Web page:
Pam Fessler

Pam Fessler is a correspondent on NPR's National Desk, where she covers poverty, philanthropy, and voting issues.

In her reporting at NPR, Fessler does stories on homelessness, hunger, affordable housing, and income inequality. She reports on what non-profit groups, the government, and others are doing to reduce poverty and how those efforts are working. Her poverty reporting was recognized with a 2011 First Place National Headliner Award.

Fessler also covers elections and voting, including efforts to make voting more accessible, accurate, and secure. She has done countless stories on everything from the debate over state voter identification laws to Russian hacking attempts and long lines at the polls.

After the Sept. 11 terrorist attacks, Fessler became NPR's first Homeland Security correspondent. For seven years, she reported on efforts to tighten security at ports, airports, and borders, and the debate over the impact on privacy and civil rights. She also reported on the government's response to Hurricane Katrina, The 9/11 Commission Report, Social Security, and the Census. Fessler was one of NPR's White House reporters during the Clinton and Bush administrations.

Before becoming a correspondent, Fessler was the acting senior editor on the Washington Desk and NPR's chief election editor. She coordinated all network coverage of the presidential, congressional, and state elections in 1996 and 1998. In her more than 25 years at NPR, Fessler has also been deputy Washington Desk editor and Midwest National Desk editor.

Earlier in her career, she was a senior writer at Congressional Quarterly magazine. Fessler worked there for 13 years as both a reporter and editor, covering tax, budget, and other news. She also worked as a budget specialist at the U.S. Office of Management and Budget, and was a reporter at The Record newspaper in Hackensack, New Jersey.

Fessler has a master's of public administration from the Maxwell School at Syracuse University and a bachelor's degree from Douglass College in New Jersey.

As states move to expand mail-in and absentee voting in response to the pandemic, the political parties are going to court to make sure the rules do not hurt them in November.

No door-to-door canvassing. Public gatherings are canceled. Motor vehicle offices are closed. Naturalization ceremonies are on hiatus.

Almost every place where Americans usually register to vote has been out of reach since March and it's led to a big drop in new registrations right before a presidential election that was expected to see record turnout.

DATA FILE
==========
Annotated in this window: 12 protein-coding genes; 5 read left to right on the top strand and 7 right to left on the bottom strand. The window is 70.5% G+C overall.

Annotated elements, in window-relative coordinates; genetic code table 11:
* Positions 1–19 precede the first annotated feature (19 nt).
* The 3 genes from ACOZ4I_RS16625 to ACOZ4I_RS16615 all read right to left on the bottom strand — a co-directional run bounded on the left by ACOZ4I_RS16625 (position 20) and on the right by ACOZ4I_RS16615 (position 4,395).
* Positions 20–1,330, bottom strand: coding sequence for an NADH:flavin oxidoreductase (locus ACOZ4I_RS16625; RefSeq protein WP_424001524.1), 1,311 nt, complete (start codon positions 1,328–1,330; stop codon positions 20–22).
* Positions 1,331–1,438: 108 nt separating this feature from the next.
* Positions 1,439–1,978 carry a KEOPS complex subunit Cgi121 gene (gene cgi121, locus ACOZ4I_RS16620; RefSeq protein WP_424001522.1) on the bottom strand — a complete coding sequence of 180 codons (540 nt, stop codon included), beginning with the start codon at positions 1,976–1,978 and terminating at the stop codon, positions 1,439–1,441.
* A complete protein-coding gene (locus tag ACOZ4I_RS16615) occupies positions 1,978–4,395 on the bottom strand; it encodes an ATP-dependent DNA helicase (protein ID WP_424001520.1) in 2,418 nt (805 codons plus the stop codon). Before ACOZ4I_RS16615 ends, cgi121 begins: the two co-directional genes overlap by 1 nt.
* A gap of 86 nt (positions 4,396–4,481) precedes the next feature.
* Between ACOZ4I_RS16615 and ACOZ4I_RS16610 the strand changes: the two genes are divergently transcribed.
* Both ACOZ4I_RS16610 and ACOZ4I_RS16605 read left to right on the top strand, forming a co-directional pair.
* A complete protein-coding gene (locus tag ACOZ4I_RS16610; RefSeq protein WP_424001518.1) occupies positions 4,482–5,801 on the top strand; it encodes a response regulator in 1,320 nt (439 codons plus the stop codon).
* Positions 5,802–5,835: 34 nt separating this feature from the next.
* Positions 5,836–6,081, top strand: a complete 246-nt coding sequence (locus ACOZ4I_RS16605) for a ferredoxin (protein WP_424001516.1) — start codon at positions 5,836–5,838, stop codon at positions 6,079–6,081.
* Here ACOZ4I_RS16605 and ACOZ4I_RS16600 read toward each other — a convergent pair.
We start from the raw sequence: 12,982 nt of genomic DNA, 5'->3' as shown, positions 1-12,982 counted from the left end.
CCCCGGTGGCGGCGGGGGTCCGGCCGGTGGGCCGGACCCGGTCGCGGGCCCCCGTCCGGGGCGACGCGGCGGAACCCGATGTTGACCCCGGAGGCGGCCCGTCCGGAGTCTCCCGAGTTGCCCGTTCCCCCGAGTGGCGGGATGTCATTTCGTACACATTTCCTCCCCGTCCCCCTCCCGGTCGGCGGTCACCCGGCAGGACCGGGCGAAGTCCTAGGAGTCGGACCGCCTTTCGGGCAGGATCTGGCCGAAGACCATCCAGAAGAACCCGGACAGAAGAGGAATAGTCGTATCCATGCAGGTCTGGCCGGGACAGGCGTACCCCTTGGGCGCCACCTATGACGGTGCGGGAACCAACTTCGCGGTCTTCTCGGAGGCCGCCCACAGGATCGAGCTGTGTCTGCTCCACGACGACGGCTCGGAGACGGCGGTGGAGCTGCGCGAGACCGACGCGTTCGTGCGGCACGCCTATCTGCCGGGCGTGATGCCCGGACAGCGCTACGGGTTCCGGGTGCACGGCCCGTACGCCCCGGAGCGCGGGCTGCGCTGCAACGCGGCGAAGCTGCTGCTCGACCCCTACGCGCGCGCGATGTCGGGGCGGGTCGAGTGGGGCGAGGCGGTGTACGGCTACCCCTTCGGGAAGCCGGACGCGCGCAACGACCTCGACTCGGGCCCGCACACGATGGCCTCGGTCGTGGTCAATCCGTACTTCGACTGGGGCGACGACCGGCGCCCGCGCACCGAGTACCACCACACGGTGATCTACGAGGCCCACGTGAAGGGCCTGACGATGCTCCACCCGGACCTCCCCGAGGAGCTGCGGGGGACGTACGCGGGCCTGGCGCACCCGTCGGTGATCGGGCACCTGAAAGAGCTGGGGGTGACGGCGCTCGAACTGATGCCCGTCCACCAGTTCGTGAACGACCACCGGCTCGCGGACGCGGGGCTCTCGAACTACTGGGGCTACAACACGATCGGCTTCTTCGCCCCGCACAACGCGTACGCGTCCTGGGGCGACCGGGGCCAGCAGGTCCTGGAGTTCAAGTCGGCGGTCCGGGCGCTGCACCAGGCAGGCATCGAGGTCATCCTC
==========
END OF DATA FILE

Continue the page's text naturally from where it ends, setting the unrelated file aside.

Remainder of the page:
Republican state officials who want to expand absentee and mail-in voting during the pandemic have found themselves in an uncomfortable position due to their party's rhetoric.

President Trump has claimed repeatedly, without providing evidence, that mail-in voting is ripe for fraud and bad for the GOP. He and other Republicans have charged that Democrats might use it to "steal" the election.

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The legal fight over how Americans will vote this year is rapidly turning into a war.

That's according to conservative "election integrity" advocates who accuse Democrats of using the current pandemic to push through changes that these groups say will undermine U.S. elections.

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Election-year legal battles over voting procedures are nothing new. But their scope and intensity are growing this year amid deep partisan polarization and the logistical challenges presented by the coronavirus pandemic. The legal fights are expected to heat up in the coming weeks.

Who does and doesn't get to vote in November could rest on how states, political parties and the federal government respond to the coronavirus threat to U.S. elections.

Social service providers that rely on volunteers are having to scale back operations, just as more Americans are coming to them for help.

Julio Alonso, executive director and CEO of the Hoosier Hills Food Bank in Bloomington, Ind., says students from nearby Indiana University usually help pack and distribute food, but they've been sent home because of the pandemic.

"In addition to those student groups, a lot of businesses come on a regular basis and volunteer for us as groups, and that has pretty much gone out the window," Alonso said.

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